fees charged by private parking lots, especially in the downtown
area. This was really not the intention behind the provision of
street parking and, with the limited number of spaces available, we
feel that the increase in fines was Justified. Because of the
increases, San Francisco Municipal Court recovered $9,800,000 through
traffic violation fines during fiscal year 1976-77.

In 1973 a computerized system for the recovery of traffic



fines was instituted. Prior to that time, the Municipal Court Clerk's
office was simply not able to process the citations and receipts
therefrom in a timely manner. A severe backlog resulted in the
delayed processing of fine receipts , the duplicate billing of persons
who had previously remitted the amounts required and a multitude of
other problems. The Electronic Data Processing center has alleviated
a number of the problems.

This year the Municipal Court was budgeted $25,000 to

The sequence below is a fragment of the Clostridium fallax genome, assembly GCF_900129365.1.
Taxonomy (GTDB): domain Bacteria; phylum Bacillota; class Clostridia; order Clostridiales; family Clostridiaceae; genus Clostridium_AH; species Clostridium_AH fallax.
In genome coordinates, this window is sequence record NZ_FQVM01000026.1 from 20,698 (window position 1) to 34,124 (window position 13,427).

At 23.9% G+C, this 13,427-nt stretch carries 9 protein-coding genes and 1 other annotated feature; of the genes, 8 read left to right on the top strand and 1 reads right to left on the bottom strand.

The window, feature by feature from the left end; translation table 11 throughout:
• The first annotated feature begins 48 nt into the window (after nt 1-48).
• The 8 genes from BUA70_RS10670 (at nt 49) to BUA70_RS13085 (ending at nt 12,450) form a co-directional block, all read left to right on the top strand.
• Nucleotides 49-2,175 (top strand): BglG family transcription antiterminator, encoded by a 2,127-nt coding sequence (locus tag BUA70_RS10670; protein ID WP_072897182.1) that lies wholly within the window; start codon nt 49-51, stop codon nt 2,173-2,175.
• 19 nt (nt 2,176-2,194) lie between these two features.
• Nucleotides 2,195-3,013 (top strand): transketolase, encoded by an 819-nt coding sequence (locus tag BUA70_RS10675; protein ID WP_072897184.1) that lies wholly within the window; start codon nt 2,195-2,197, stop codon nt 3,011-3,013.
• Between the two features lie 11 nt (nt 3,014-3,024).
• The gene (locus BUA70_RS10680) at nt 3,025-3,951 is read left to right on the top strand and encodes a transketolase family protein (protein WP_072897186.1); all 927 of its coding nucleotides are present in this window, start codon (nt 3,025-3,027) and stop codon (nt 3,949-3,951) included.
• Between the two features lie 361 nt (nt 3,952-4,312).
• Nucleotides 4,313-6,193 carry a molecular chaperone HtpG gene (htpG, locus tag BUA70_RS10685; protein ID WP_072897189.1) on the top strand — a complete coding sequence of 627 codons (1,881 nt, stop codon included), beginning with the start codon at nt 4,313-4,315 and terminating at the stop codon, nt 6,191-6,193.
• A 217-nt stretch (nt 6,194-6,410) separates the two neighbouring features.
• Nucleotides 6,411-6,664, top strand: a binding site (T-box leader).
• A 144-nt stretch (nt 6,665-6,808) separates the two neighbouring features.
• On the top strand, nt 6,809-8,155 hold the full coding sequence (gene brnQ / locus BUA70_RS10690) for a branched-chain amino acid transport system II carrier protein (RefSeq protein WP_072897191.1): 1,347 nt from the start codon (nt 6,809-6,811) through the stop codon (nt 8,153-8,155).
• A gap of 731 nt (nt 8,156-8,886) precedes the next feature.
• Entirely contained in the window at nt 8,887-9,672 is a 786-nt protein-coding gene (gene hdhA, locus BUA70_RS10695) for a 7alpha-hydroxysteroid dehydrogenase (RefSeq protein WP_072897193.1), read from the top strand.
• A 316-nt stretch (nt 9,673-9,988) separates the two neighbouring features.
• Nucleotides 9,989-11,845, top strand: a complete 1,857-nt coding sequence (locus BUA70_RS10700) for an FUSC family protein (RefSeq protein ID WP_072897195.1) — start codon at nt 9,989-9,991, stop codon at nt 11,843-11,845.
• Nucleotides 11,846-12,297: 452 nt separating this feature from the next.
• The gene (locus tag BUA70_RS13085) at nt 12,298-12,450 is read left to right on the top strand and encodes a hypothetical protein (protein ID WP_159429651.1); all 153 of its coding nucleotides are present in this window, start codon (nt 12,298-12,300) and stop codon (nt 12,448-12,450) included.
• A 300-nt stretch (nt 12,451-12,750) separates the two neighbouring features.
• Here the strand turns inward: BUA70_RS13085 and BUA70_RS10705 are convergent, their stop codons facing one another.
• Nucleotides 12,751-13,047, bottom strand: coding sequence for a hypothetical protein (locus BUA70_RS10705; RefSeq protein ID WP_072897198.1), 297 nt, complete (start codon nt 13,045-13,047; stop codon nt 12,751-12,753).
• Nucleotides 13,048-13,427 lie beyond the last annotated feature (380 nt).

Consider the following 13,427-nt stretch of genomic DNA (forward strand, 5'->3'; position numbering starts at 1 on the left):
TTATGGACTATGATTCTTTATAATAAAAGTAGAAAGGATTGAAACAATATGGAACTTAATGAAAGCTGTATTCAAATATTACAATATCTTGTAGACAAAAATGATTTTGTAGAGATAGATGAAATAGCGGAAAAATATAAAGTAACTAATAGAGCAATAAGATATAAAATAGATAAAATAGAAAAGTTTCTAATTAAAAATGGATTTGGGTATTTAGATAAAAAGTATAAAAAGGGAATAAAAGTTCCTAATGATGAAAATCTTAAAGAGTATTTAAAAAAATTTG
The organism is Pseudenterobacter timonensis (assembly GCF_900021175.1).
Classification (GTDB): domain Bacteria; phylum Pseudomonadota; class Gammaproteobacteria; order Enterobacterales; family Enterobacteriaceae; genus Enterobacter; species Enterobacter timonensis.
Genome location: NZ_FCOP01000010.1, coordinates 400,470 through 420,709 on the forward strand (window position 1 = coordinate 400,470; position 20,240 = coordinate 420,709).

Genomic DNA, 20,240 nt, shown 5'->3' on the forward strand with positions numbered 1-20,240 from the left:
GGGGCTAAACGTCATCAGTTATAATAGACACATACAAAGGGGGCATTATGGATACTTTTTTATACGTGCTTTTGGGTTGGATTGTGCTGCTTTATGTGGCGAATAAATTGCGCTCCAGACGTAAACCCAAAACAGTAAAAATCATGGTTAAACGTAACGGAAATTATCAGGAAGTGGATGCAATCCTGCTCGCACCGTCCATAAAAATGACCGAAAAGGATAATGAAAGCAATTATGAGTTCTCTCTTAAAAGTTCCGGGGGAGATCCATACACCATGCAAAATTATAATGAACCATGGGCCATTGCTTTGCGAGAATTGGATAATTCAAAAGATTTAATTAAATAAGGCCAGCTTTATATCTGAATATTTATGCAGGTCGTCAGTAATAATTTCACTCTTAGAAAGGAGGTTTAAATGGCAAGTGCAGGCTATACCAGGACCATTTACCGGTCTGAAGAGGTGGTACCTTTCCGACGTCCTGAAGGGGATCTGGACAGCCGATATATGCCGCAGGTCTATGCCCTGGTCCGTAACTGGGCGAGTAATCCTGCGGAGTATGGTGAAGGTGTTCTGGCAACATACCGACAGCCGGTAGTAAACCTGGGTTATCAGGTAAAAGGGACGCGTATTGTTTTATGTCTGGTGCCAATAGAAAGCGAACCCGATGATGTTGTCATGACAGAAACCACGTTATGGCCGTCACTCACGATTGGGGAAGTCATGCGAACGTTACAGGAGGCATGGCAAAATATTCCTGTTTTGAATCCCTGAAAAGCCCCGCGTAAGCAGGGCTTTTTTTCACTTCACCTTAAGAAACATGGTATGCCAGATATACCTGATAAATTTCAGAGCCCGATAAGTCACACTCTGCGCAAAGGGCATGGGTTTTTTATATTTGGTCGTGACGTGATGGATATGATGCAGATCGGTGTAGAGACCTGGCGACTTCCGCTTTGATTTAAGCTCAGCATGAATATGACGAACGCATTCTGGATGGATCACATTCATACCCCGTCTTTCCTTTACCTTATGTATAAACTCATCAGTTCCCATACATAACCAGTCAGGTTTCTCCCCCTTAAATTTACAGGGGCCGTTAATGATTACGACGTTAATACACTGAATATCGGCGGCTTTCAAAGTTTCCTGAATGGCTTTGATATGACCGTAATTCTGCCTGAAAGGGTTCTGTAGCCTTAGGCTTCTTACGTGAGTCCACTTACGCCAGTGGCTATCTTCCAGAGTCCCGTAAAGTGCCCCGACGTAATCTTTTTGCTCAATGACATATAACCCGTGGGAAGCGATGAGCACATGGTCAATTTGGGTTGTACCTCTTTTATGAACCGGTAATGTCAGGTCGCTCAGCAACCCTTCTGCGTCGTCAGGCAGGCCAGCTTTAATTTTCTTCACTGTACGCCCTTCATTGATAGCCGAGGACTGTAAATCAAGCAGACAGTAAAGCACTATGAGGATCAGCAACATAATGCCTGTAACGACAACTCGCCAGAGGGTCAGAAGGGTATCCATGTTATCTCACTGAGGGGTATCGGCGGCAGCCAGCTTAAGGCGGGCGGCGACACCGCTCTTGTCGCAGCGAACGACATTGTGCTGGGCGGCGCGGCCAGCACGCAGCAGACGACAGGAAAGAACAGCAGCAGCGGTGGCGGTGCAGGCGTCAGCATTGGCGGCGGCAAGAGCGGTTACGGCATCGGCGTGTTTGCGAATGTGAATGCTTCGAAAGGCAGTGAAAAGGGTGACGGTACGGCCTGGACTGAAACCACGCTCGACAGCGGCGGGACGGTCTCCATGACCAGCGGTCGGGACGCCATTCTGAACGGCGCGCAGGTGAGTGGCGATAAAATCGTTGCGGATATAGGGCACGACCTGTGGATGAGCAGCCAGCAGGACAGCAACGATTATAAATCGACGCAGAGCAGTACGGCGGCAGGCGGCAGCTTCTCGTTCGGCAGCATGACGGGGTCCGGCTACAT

retain an independent consultant to review its procedures, both in
its general office work and computer services. The consultant
retained has submitted a preliminary report suggesting, among other
things, radical changes and streamlining of the computer system.
For instance, it has been the procedure to enter all information
regarding each traffic citation. Since sixty percent of the
citations are paid within thirty days, the consultant suggested that
only a minimum of information need be entered into the computer
immediately. If the citation is not paid timely, information required
for collection activities could then be entered. Daniel Donahue,
Municipal Court Clerk, is quite enthused about the proposed organi-
zational changes suggested by the consultant and is working closely
with the company toward implementing them. Mr. Donahue estimates
that savings in the magnitude of several hundred thousand dollars
may- accrue to the City each year due to the new operations.

We feel that comment should be made on the superb organi-
zational and administrative talents displayed by former Presiding
Judge Albert C. Wollenberg, Jr. Judge Wollenberg served as
Presiding Judge for a short period of nine months, however, during
his term, a number of noteworthy changes were accomplished. Among
these was a revision with regard to those funds allocated annually
to the design and programming firm retained to set up and improve
upon the EDP system. Each year a blanket amount was designated for